June 16, 2005


Senate Gives Ethanol an Added Boost: Farm-state lawmakers push through a measure to double the amount in the gas supply by 2012. The potential effect on prices is unclear. (Richard Simon and Warren Vieth, June 16, 2005, LA Times)

For years, Congress has showered tax breaks on ethanol, portraying the fuel that is derived mostly from corn as a homegrown alternative to oil imports.

But even the Corn Belt could not have imagined its good fortune Wednesday as the Senate voted to double the amount of ethanol, to 8 billion gallons, that must be added to the nation's gasoline supply by 2012.

"The Senate is poised to make ethanol a cornerstone of America's energy policy," said Sen. John Thune, a Republican from ethanol-producing South Dakota.

The provision was added on a 70-26 vote to a far-ranging energy bill moving through the Senate. It is widely regarded as critical to getting Congress to adopt a new national energy policy, a priority of President Bush's. [...]

Bush applauded efforts to boost the ethanol requirement, saying it was a key element of a broader strategy to reduce the nation's dependence on foreign oil. "We're pretty good about growing corn here in America, and we've got a lot of good corn growers," he told industry officials at an energy efficiency conference in Washington.

Bush said he looked forward to the day when a future president would say, "Show me the crop report," instead of asking, "How many barrels of crude oil are we importing?"

Although he did not endorse a specific amount, Bush said it was important for Congress to approve a renewable fuel standard requiring a minimum amount of ethanol and biodiesel, which can come from soybeans as well as recycled waste products such as cooking grease.

The president prodded the Senate to set aside partisan politics and pass an energy bill quickly, saying the public's patience, not to mention his own, was wearing thin.

"My advice is, they ought to keep this in mind: Summer is here, temperatures are rising, and tempers will really rise if Congress doesn't pass an energy bill," Bush said.

Bush's call for action reflected a more confrontational approach than his past public comments on presidential priorities that stalled in Congress.

Sen. Tom Harkin (D-Iowa) called the ethanol mandate something "we've been waiting for for a long time," and warned that if the provision was stripped out during House-Senate negotiations on a final bill, "there won't be an energy bill, period."

The energy bill passed by the House in April would require that 5 billion gallons of renewable fuel be added to gasoline by 2012, virtually assuring that an ethanol mandate of some amount would be in the final version of the legislation. [...]

Sen. John McCain (R-Ariz.) also complained about additional government support for the ethanol industry. "How much is enough?" he asked after voting against the measure.

Looks like he'll skip the Iowa caucuses again.

Posted by Orrin Judd at June 16, 2005 6:24 AM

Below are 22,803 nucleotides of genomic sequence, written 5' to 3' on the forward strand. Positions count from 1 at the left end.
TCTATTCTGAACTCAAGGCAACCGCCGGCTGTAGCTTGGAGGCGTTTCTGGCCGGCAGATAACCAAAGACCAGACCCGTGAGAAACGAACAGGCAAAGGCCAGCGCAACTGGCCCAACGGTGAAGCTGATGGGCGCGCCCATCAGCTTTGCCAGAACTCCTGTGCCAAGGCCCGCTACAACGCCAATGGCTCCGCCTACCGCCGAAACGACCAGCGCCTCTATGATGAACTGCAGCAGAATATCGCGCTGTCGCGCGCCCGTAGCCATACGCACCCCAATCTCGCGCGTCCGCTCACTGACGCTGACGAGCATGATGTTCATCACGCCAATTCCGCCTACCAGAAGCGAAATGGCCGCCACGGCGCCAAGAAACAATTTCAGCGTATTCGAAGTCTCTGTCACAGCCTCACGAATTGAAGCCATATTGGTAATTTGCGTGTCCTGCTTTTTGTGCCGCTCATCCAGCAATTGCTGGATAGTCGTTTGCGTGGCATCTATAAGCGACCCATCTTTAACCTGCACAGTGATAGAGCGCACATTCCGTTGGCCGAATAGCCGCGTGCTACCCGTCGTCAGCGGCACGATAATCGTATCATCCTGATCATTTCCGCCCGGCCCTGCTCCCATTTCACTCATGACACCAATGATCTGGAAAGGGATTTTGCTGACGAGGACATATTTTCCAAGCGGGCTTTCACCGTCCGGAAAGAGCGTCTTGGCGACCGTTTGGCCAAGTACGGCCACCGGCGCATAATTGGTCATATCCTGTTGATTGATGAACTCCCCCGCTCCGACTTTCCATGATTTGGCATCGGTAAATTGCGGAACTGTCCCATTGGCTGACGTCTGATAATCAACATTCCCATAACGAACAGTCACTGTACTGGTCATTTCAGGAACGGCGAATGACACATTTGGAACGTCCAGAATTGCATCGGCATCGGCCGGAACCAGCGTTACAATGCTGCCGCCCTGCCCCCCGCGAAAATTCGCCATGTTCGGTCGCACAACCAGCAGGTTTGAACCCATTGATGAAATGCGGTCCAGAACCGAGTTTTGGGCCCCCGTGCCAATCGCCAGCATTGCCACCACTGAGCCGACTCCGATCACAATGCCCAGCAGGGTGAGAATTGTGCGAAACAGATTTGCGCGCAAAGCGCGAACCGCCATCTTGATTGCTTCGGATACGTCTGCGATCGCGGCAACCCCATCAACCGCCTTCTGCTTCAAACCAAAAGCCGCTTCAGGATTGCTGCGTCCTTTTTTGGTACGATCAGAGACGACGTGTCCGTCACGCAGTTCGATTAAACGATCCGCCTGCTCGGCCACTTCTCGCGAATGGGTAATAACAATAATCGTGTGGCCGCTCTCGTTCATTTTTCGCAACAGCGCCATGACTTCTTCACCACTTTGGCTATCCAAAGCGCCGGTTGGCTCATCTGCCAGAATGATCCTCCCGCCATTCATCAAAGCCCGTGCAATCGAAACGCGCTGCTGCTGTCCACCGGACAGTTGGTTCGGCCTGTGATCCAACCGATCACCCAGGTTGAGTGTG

And, when he discarded his long standing opposition to ethanol a few weeks ago, George Allen might as well have gone ahead and filed the papers for the Iowa caucus.

Posted by: Dan at June 16, 2005 9:41 AM

Which he could win, but then losing in NH will be a blow, one that a Bush could recover from but not likely an Allen.

Posted by: oj at June 16, 2005 9:45 AM

Looks like he won't be running for President. Let's give him credit, though. McCain is absolutely right about this.

Posted by: David Cohen at June 16, 2005 9:48 AM

He skipped Iowa last time too because of ethanol--won't hurt him in NH.

Posted by: oj at June 16, 2005 9:55 AM

It is no longer the sugar teat of the federal government, it is the corn teat of the federal government.

Posted by: pchuck at June 16, 2005 11:02 AM

Has anyone shown that use of ethanol reduces our dependence on oil? Last I heard, the overall energy budget for ethanol use was negative, meaning the more ethanol in use, the more energy needed from other sources. And of course, if the net budget is negative then it's not in fact renewable either.

Posted by: Annoying Old Guy at June 16, 2005 11:18 AM

You've been telling us that Romney is going to win New Hampshire.

Posted by: David Cohen at June 16, 2005 12:06 PM

He will if McCain doesn't run.

Posted by: oj at June 16, 2005 12:13 PM

The Iowa caucus, a non-binding straw poll of people who actually want to go outdoors on a cold, snowy Iowa evening, is a complete waste of time. It would behoove McCain to announce that he has no intention of wasting his time there and will devote his energies to places where voters actually make real decisions that really count.

Posted by: bart at June 16, 2005 12:38 PM

AOG - I believe substituting ethanol for gasoline does reduce oil imports. The energy consumed by ethanol production derives from more efficient sources, like electric utilities, and ethanol substitutes for inefficient sources, like car engines.

Posted by: pj at June 16, 2005 12:53 PM


Also, it cannot be shown that ethanol requires more energy to produce than it supplies.

Both conclusions have studies to back them up.

It rather depends on what assumptions one makes when computing the factors that comprise ethanol production.

One definitive fact is that each net surplus BTU of ethanol costs more to produce than any oil field now in production, including the Canadian tar sands.

Posted by: Michael Herdegen at June 17, 2005 5:00 AM